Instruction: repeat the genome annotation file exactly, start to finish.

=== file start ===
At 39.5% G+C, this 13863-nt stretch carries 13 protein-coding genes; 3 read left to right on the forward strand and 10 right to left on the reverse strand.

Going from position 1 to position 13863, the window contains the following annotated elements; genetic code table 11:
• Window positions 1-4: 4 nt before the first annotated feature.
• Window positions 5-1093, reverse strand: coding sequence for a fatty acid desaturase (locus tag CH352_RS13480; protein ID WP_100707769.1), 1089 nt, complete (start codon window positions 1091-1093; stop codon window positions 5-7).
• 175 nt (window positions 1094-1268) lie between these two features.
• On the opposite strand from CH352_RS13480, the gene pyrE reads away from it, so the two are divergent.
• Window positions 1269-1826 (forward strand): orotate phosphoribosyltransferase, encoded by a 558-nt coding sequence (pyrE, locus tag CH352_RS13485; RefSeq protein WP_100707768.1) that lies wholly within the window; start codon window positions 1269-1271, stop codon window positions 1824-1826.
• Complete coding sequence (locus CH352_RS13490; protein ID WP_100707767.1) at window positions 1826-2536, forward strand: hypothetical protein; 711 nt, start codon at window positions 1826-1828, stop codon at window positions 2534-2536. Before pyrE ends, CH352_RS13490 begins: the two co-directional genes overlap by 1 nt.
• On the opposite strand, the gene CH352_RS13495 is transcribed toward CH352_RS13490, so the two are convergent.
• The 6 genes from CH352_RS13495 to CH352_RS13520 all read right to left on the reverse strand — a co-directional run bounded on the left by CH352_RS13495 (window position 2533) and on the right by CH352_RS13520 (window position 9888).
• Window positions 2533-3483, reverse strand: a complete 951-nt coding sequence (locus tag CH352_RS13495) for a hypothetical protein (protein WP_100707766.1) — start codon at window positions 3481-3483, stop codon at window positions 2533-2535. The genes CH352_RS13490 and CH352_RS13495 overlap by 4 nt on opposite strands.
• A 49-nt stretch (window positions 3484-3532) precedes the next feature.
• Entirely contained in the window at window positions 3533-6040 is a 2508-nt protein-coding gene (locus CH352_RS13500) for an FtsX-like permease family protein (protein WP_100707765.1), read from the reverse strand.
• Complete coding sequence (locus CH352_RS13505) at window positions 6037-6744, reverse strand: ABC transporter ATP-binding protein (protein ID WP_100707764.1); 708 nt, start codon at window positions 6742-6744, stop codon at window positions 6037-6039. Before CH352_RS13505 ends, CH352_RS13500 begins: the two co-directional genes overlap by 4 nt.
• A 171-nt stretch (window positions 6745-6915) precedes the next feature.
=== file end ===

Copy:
At 39.5% G+C, this 13863-nt stretch carries 13 protein-coding genes; 3 read left to right on the forward strand and 10 right to left on the reverse strand.

Going from position 1 to position 13863, the window contains the following annotated elements; genetic code table 11:
• Window positions 1-4: 4 nt before the first annotated feature.
• Window positions 5-1093, reverse strand: coding sequence for a fatty acid desaturase (locus tag CH352_RS13480; protein ID WP_100707769.1), 1089 nt, complete (start codon window positions 1091-1093; stop codon window positions 5-7).
• 175 nt (window positions 1094-1268) lie between these two features.
• On the opposite strand from CH352_RS13480, the gene pyrE reads away from it, so the two are divergent.
• Window positions 1269-1826 (forward strand): orotate phosphoribosyltransferase, encoded by a 558-nt coding sequence (pyrE, locus tag CH352_RS13485; RefSeq protein WP_100707768.1) that lies wholly within the window; start codon window positions 1269-1271, stop codon window positions 1824-1826.
• Complete coding sequence (locus CH352_RS13490; protein ID WP_100707767.1) at window positions 1826-2536, forward strand: hypothetical protein; 711 nt, start codon at window positions 1826-1828, stop codon at window positions 2534-2536. Before pyrE ends, CH352_RS13490 begins: the two co-directional genes overlap by 1 nt.
• On the opposite strand, the gene CH352_RS13495 is transcribed toward CH352_RS13490, so the two are convergent.
• The 6 genes from CH352_RS13495 to CH352_RS13520 all read right to left on the reverse strand — a co-directional run bounded on the left by CH352_RS13495 (window position 2533) and on the right by CH352_RS13520 (window position 9888).
• Window positions 2533-3483, reverse strand: a complete 951-nt coding sequence (locus tag CH352_RS13495) for a hypothetical protein (protein WP_100707766.1) — start codon at window positions 3481-3483, stop codon at window positions 2533-2535. The genes CH352_RS13490 and CH352_RS13495 overlap by 4 nt on opposite strands.
• A 49-nt stretch (window positions 3484-3532) precedes the next feature.
• Entirely contained in the window at window positions 3533-6040 is a 2508-nt protein-coding gene (locus CH352_RS13500) for an FtsX-like permease family protein (protein WP_100707765.1), read from the reverse strand.
• Complete coding sequence (locus CH352_RS13505) at window positions 6037-6744, reverse strand: ABC transporter ATP-binding protein (protein ID WP_100707764.1); 708 nt, start codon at window positions 6742-6744, stop codon at window positions 6037-6039. Before CH352_RS13505 ends, CH352_RS13500 begins: the two co-directional genes overlap by 4 nt.
• A 171-nt stretch (window positions 6745-6915) precedes the next feature.